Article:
Can Watching Movies Reduce Violence?
For centuries, our understanding of art has been influenced by the idea of mimesis, or representation. Plato, for instance, said we should distrust the poets and playwrights because they built images of the world that were not always based in the truth. Only philosophers could be trusted to tell us how the world really is and we should be wary of the way non-philosophers represent the world to us.
Aristotle was not so harsh to the artists. Great art, he thought, flourished through mimesis. The way a great piece of art works is by representing a world that is so lifelike that it draws the audience in. We come to identify with the characters, they seem so real, so much like us, that by the end of the experience of the art piece, we have come to the cathartic moment that teaches us about ourselves. Art should be like a mirror to our own lives (this metaphor of the mirror is a favorite of Aristotle's--he thinks that a real friend is like a mirror to us. In looking at our friend, we have an insight into what our own character is like).
This notion of the influence of art, and images in particular, informs political work, too. Indeed, Plato thought that the power of art to sway people's political decisions was so great, he wanted to prohibit artists from his Republic. Today, we are concerned with the power of all sorts of images. Some are concerned with the way pornography warps our sense of sexuallity, so that only by re-enacting the images and performances in porn are we thought to be really having sex. This is similar to Freud's argument against masturbation. He thought that someone who lived in a fantasy life of self-pleasuring would become overwhelmed with the images in their own head and this would handicap them from actually being able to have a normal sex life with another person. Fantasy could never live up to the reality of another person, and thus, masturbation had the capacity to render us unhappy. Similar arguments have been made about violent and gory movies. And there are movements to limit or prohibit these kinds of images from filtering around societies.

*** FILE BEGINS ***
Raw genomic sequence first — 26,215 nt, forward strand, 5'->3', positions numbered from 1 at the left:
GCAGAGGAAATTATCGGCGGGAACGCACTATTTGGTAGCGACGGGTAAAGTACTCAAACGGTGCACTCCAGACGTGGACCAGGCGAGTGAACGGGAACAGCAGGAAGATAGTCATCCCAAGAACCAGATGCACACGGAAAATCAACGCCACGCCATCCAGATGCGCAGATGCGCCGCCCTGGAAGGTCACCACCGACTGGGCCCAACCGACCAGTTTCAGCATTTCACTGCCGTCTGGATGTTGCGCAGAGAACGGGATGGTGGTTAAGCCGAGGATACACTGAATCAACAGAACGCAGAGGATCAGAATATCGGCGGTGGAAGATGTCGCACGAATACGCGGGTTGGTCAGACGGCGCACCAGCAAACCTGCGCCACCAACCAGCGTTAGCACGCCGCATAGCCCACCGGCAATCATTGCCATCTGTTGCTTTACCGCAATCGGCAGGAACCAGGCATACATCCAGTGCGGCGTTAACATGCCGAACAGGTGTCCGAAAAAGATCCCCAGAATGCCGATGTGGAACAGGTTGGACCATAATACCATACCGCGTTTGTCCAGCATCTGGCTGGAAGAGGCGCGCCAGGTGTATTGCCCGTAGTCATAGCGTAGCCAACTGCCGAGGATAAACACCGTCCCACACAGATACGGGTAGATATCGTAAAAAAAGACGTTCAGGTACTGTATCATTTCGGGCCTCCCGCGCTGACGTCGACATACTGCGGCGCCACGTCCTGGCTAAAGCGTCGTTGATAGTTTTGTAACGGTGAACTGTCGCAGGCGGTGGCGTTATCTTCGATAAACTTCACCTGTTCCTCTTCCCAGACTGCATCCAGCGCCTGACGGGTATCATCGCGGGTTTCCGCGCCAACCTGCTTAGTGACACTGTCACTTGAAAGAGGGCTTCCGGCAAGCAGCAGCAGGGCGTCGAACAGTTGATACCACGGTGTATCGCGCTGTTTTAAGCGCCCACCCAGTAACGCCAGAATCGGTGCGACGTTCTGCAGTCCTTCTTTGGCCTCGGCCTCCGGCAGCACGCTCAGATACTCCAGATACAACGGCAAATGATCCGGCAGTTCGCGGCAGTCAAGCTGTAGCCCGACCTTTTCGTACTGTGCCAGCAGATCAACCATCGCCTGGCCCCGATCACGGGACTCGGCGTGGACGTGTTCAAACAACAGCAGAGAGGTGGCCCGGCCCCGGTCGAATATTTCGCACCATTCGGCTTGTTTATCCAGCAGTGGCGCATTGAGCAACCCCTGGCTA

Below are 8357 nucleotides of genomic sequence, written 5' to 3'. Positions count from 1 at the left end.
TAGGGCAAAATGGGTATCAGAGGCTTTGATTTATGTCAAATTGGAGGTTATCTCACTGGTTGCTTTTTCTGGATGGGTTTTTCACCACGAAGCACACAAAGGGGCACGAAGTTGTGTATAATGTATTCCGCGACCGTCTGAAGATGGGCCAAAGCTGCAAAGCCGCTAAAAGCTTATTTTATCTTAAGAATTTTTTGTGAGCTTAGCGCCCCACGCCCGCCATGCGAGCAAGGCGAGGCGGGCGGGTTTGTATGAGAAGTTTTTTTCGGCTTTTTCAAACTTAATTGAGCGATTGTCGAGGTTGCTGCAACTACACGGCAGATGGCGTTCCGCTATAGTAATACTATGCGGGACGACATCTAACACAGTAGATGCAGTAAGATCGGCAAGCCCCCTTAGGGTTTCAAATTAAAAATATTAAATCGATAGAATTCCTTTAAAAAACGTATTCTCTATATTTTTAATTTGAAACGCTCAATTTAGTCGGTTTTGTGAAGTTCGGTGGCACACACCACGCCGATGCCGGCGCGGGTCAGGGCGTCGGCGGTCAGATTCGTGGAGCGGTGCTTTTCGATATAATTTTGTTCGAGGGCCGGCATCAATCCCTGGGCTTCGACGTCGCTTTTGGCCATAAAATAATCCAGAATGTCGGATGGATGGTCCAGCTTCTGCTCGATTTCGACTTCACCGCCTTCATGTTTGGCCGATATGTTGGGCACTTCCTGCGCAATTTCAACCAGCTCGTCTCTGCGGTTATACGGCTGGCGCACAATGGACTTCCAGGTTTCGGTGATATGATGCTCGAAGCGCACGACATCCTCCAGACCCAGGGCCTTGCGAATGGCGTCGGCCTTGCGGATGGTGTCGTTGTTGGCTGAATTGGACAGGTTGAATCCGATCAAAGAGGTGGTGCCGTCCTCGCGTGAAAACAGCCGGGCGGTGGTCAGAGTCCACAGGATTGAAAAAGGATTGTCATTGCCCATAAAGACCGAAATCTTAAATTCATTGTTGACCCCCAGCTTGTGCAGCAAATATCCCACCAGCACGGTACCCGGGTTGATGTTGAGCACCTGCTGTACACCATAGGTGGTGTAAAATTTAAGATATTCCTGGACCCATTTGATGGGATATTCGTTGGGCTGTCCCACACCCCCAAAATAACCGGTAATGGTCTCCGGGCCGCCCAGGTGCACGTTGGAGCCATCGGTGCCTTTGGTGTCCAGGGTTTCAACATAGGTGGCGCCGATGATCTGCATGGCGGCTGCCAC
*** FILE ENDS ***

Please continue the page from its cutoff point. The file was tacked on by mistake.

But a new study, done by some economists, tries to push us away from this framework of mimesis. It claims that violent movies may actually reduce the amount of violence there is in society! Why? Because the kind of people that would be doing violent things are instead spending their time watching these violent movies. Much of violent crime in this country is done by young men. They are also the demographic that tends to see violent action films. So, if they are spending time going to the cinema, there is less time to go about causing mayhem in the streets.
The authors of the study say they don't know whether violent images induce violent behavior. And they don't condone those kinds of films, either. What's interesting is that they say that instead of trying to prohibit violent films, we should just produce films that young men also like to see in order to keep them occupied. In other world, more Adam Sandler films will do the same trick to keep violence down.
I'm curious what people make of this study and its "distraction" theory. It reminds me of arguments made in favor of keeping prostitiution, or, of pornography. The idea being that if men are allowed to visit brothels, or to watch porn, then they will have an outlet that will keep them from raping women, or feeling dissatisfied in their "normal" lives. Should we abandon our worries about the power of images to represent violence and concentrate on how to fill up people's lives so that they won't have time to hurt others?